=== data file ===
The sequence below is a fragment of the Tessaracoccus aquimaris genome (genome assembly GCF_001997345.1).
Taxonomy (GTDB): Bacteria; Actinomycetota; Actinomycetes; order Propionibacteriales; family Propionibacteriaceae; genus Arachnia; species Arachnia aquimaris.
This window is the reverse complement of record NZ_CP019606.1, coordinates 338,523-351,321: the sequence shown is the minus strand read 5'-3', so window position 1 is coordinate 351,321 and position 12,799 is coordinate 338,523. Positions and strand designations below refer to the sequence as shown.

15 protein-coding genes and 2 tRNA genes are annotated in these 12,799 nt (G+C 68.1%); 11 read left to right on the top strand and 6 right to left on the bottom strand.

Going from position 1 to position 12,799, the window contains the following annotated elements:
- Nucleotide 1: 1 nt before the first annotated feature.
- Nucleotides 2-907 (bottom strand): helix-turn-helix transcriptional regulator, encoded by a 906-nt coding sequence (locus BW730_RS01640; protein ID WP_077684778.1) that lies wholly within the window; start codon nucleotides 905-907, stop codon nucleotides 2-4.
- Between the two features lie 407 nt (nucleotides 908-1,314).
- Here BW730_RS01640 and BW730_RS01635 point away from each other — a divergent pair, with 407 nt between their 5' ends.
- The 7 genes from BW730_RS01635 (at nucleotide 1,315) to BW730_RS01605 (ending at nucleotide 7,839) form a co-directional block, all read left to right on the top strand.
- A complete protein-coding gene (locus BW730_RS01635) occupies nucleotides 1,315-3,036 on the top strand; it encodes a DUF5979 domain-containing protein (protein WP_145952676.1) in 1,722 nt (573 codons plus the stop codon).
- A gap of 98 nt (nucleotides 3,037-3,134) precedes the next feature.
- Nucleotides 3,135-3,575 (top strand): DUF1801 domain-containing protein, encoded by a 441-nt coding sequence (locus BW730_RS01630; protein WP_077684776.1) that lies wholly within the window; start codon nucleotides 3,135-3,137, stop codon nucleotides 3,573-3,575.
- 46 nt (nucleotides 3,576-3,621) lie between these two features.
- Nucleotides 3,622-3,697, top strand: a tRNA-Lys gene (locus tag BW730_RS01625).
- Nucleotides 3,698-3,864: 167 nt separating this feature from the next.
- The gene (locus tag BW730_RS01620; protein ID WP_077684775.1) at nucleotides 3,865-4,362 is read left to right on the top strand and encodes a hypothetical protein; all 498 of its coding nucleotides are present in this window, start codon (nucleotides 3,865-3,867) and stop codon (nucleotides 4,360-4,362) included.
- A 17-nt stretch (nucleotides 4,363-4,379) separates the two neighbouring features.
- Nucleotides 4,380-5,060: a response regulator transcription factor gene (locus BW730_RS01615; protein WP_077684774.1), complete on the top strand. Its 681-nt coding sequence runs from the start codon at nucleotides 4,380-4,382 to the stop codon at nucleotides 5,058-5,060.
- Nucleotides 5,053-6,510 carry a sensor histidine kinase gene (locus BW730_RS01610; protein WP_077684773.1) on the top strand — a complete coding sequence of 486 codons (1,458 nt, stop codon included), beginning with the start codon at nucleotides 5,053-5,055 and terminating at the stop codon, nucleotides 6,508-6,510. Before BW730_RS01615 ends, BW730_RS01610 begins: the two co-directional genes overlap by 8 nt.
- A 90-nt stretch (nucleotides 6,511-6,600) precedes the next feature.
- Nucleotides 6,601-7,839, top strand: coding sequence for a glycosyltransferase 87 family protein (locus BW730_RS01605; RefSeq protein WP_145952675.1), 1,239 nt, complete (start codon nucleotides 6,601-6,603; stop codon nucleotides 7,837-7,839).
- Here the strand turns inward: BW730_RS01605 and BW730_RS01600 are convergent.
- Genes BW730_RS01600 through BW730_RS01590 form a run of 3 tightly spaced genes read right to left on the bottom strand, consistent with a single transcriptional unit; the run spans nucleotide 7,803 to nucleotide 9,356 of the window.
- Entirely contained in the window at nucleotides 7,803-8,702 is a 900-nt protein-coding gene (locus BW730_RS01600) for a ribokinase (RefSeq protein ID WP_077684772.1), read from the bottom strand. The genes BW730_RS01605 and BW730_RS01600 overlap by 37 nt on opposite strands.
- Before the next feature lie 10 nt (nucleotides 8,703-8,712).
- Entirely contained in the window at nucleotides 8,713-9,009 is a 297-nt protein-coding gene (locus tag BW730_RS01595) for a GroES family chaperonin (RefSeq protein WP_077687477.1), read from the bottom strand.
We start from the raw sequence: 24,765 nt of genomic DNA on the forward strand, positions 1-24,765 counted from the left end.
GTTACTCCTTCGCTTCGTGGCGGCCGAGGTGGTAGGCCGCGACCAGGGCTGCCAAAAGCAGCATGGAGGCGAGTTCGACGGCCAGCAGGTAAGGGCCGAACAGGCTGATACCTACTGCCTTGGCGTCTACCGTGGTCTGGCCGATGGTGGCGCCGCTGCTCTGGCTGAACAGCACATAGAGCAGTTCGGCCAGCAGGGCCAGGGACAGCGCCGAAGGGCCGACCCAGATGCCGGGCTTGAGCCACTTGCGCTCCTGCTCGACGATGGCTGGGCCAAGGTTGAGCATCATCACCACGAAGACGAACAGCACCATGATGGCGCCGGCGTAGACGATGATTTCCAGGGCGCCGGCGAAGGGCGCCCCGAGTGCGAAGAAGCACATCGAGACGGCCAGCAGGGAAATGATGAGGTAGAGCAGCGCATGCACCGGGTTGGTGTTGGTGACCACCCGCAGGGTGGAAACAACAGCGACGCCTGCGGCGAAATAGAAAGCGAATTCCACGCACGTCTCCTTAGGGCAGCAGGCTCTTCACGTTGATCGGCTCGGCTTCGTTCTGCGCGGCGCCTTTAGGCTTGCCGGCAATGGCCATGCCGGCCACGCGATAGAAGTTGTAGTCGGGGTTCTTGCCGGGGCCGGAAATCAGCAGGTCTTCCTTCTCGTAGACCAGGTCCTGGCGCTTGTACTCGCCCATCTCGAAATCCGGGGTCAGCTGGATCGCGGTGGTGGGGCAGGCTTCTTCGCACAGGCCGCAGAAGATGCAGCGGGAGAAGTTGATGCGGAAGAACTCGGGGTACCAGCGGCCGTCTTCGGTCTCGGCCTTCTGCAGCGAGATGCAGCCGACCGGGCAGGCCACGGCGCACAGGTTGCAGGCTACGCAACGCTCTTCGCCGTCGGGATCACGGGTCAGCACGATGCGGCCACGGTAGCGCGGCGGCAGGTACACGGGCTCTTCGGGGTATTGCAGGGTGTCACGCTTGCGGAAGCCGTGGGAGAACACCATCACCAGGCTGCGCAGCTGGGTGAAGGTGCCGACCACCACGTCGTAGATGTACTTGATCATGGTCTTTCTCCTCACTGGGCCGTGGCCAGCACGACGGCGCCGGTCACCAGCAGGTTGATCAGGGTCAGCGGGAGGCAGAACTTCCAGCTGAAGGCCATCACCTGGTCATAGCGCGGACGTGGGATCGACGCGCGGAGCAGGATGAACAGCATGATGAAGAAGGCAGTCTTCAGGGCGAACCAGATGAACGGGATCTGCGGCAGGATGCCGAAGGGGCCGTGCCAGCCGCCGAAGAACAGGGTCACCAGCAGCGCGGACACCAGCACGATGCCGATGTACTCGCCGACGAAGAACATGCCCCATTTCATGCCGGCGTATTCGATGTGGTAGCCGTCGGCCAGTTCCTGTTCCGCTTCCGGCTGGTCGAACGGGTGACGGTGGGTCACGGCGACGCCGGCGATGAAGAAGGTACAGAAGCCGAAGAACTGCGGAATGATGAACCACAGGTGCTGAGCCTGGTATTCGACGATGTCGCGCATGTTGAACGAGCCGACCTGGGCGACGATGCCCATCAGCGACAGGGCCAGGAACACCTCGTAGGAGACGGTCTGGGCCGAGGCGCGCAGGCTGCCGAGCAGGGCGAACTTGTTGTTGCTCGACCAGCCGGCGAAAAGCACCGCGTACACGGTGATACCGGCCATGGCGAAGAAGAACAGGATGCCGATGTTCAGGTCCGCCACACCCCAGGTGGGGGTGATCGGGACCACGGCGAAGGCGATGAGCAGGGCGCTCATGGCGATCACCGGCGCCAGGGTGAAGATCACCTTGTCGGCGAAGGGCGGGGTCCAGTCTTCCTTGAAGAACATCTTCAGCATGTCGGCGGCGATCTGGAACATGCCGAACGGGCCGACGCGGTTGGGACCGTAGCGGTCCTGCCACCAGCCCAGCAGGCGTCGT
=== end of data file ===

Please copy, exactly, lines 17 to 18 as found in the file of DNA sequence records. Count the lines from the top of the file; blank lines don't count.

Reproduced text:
- The gene (locus tag BW730_RS01620; protein ID WP_077684775.1) at nucleotides 3,865-4,362 is read left to right on the top strand and encodes a hypothetical protein; all 498 of its coding nucleotides are present in this window, start codon (nucleotides 3,865-3,867) and stop codon (nucleotides 4,360-4,362) included.
- A 17-nt stretch (nucleotides 4,363-4,379) separates the two neighbouring features.